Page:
The DC Office of Police Complaints has issued a follow-up report on the Metropolitan Police Department’s efforts to improve in the enforcement of laws related to bicycling. You can find a bit of background and the original 2011 OPC report here.
The report has an excessive focus on the single “riding abreast” citation, rather than general issues related to wrongful citations and officer knowledge of biking laws. But it also contains a number of further findings,
The OPC finds that “there is no evidence of any widespread problem with officers erroneously issuing riding abreast tickets within the past few years.” We agree that there is no “widespread” problem, because the issuance of this citation is not “widespread.” However, there is a high likelihood of the citation lacking proper basis if it is issued. However, we do not want to over-emphasize this particular issue. Our choice of the “riding abreast” citation to conduct our own analysis was based on two factors: (1) The ability to get a manageable sample size to analyze given limited resources, and (2) conditions that do not require a significant judgment call to determine whether the issuing officer was mistaken about the fundamental meaning of the law. Our goal was to use evidence of officers’ lack of understanding of this law to show the overall need for better training—not to overemphasize the importance of this relatively minor regulation. The report seems to recognize this need for better overall training, stating “there are additional measures that can be taken to ensure both that patrol officers are properly enforcing the regulations and that MPD supervisors are quickly identifying areas of the law where offices need more training.” We appreciate OPC’s recognition that the concerns with the “riding abreast” citation are indicative of a larger concern, and we look forward to MPD’s response for this call for improvements.
OPC requested three years of crash reports from MPD and was provided with just shy of two years of data, from January 2011 through November 2012. Based on a random sampling of 120 reports, OPC found that cyclists involved in crashes were interviewed at the scene only 63 percent of the time, with only one report including the interview of a cyclist subsequently at a hospital. OPC recommends that MPD improve its reporting by including the narrative each party told the officer rather than an unattributed synopsis. Additionally, OPC encourages MPD to better use its system of receiving supplemental information after the investigating officer’s shift ends and of recording witness statements.
In addition to these investigative findings, OPC reviewed MPD’s performance in implementing the original reports’s four recommendations, which were:
- Change its method of investigating bicycle-motor vehicle crashes in order to provide appropriate safeguards for bicyclists and revise General Order 401.03 to allow officers to keep reports open until necessary statements are received;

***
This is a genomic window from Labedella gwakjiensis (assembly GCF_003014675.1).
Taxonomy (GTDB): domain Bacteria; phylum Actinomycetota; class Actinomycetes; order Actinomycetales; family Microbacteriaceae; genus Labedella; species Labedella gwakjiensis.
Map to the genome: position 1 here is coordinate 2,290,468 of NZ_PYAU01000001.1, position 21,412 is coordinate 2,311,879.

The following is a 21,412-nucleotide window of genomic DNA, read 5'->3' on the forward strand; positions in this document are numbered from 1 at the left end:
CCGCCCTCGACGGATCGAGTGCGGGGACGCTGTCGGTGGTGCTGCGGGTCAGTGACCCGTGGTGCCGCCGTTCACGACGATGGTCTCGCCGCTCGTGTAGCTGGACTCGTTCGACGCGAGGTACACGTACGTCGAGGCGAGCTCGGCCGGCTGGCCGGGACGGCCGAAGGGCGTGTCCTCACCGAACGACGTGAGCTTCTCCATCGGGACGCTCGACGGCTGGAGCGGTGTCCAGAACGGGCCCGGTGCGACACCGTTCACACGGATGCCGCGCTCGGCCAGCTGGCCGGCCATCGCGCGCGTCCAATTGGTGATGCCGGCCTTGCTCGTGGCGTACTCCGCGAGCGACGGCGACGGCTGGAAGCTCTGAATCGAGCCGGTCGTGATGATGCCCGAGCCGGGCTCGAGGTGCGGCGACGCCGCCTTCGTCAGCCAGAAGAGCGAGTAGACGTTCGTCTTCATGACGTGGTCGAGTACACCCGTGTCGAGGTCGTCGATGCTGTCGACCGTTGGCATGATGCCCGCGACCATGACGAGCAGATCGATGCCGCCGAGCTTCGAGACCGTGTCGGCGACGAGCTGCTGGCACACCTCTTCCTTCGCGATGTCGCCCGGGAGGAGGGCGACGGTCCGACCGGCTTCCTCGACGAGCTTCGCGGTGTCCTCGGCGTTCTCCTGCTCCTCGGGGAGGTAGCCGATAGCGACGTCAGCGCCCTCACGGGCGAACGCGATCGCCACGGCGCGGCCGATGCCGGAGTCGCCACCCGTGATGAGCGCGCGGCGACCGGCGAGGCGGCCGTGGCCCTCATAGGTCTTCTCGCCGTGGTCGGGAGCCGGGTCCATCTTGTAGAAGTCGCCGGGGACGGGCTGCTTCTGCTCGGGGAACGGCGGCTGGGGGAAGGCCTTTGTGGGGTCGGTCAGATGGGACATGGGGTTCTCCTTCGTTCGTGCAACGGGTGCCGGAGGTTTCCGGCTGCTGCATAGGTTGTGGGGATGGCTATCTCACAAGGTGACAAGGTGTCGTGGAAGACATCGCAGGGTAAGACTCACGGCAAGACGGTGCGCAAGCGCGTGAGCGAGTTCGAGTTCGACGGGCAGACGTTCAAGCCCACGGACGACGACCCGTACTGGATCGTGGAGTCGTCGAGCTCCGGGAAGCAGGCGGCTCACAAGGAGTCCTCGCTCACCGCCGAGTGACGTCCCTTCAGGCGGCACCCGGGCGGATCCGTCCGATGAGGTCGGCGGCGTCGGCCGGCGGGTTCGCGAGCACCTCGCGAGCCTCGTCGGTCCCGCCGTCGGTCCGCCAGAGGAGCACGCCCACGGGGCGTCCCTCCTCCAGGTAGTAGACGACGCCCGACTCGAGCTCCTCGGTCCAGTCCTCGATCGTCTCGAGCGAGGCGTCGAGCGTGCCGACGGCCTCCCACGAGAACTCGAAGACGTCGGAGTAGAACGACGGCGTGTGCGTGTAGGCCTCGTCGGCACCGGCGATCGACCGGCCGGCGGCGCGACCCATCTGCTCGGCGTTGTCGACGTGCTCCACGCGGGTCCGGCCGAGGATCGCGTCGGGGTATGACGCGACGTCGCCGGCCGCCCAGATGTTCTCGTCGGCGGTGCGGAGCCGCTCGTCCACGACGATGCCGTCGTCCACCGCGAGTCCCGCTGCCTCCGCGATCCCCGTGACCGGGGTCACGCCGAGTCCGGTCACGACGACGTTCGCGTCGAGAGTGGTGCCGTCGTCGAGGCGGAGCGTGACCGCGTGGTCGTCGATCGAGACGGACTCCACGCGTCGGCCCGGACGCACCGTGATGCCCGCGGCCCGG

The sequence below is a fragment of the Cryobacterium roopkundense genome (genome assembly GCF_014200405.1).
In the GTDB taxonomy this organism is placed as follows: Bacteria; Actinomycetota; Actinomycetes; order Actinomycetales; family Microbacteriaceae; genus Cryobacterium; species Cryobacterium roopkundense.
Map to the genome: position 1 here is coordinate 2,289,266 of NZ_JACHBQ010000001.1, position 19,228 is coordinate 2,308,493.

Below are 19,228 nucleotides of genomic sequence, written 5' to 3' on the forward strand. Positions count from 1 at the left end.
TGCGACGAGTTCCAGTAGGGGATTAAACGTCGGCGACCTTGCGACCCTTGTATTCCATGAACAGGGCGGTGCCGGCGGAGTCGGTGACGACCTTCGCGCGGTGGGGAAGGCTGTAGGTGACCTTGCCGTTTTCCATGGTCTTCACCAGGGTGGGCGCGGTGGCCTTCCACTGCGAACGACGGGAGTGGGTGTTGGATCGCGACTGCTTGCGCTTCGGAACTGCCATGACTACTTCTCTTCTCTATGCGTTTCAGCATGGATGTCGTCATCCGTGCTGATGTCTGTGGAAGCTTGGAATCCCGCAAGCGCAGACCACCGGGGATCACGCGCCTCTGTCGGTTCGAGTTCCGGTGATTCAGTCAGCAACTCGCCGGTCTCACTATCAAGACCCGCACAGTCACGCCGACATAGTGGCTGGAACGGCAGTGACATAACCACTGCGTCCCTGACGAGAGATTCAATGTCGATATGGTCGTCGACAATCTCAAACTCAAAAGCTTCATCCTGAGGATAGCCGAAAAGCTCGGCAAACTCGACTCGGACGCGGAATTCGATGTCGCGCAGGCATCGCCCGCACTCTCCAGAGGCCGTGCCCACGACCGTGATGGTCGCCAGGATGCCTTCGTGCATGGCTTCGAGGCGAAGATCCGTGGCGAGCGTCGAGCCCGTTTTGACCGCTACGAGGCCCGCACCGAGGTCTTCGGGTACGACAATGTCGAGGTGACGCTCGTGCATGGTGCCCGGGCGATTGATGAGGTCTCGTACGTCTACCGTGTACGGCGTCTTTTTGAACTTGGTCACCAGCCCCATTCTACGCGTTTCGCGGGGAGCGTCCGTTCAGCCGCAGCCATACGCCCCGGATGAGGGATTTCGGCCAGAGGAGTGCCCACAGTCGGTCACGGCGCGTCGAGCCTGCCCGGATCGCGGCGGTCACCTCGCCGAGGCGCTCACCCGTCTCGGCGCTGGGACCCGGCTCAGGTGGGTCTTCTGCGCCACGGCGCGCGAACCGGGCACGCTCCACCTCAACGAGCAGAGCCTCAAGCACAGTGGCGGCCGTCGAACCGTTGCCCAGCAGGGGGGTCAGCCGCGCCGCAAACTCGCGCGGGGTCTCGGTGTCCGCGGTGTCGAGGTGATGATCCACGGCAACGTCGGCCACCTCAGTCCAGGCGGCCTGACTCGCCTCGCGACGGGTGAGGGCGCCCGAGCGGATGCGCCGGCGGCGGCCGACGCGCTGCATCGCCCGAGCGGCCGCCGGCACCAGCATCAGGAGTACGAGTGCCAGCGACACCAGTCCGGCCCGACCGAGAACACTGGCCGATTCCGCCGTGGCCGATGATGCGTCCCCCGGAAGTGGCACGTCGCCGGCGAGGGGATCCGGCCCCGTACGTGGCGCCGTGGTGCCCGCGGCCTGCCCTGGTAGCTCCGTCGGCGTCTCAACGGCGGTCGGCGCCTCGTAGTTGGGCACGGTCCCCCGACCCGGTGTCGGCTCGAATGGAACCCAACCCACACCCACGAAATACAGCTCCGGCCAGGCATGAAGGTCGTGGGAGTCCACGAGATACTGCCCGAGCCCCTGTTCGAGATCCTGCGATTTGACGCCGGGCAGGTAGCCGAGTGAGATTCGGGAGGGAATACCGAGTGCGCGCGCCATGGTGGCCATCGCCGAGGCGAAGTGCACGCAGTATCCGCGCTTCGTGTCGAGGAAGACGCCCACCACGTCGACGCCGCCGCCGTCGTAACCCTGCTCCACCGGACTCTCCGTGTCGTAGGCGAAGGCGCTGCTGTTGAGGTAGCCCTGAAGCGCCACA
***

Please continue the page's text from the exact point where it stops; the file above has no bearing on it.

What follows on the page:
- Include a bicycle-specific field on the PD-10 crash report form;
- Better train officers on the applicable bicycling laws to ensure that they are properly enforcing bike regulations; and
- Increase participation in the DC Bicycle Advisory Council (BAC).
OPC found that (1) MPD had amended its General Order, but had not allowed reports to remain pending until all necessary statements were taken; (2) rejected the OPC’s suggestion to include a field for bicycles on the crash report form; (3) taken some steps to improve training including roll call training and the provision of WABA booklets; and (4) improved its engagement with the BAC.
We agree with the fourth finding and appreciate the involvement of the officers who routinely attend the BAC and its Safety Committee, and who often work with WABA on safety initiatives. However, the other three findings are unacceptable. The only two structural recommendations of the OPC—to allow crash reports to be left open to allow time for injured witness statements and to include bicycles on crash report forms as an available type of vehicle for data tracking and consistency—were both rejected. The recommendation for further training has simply not been implemented at a scale commensurate with the need.
We will continue to review the report and determine next steps to ensure that the flaws still highlighted by this follow-up report are addressed, and we look forward to the opportunity to raise these issues again before the Public Safety Committee.
Photo by Flickr user rho-bin
An officer (dept unidentified) on bike, north on 11th at F St NW, ran a red light today. He rode responsibly, yielding to green-lighted cross traffic. Do not persecute him for disobeying laws crafted for car traffic just because his bosses are issuing orders to reign in on the cycling public. He understands how to ride responsibly among people walking, and people driving, which means in specific cases, to break (car traffic) law. Following flow of law yet mandated, he understands how to move among differing beings in traffic. If we allow more laws to accomodate people who are on a bike, it looks like more "except bicycles" signs, and "the idaho stop" law. Until then police have a lot of work to do enforcing car traffic law on bike users, work which may not even diminish stop sign running.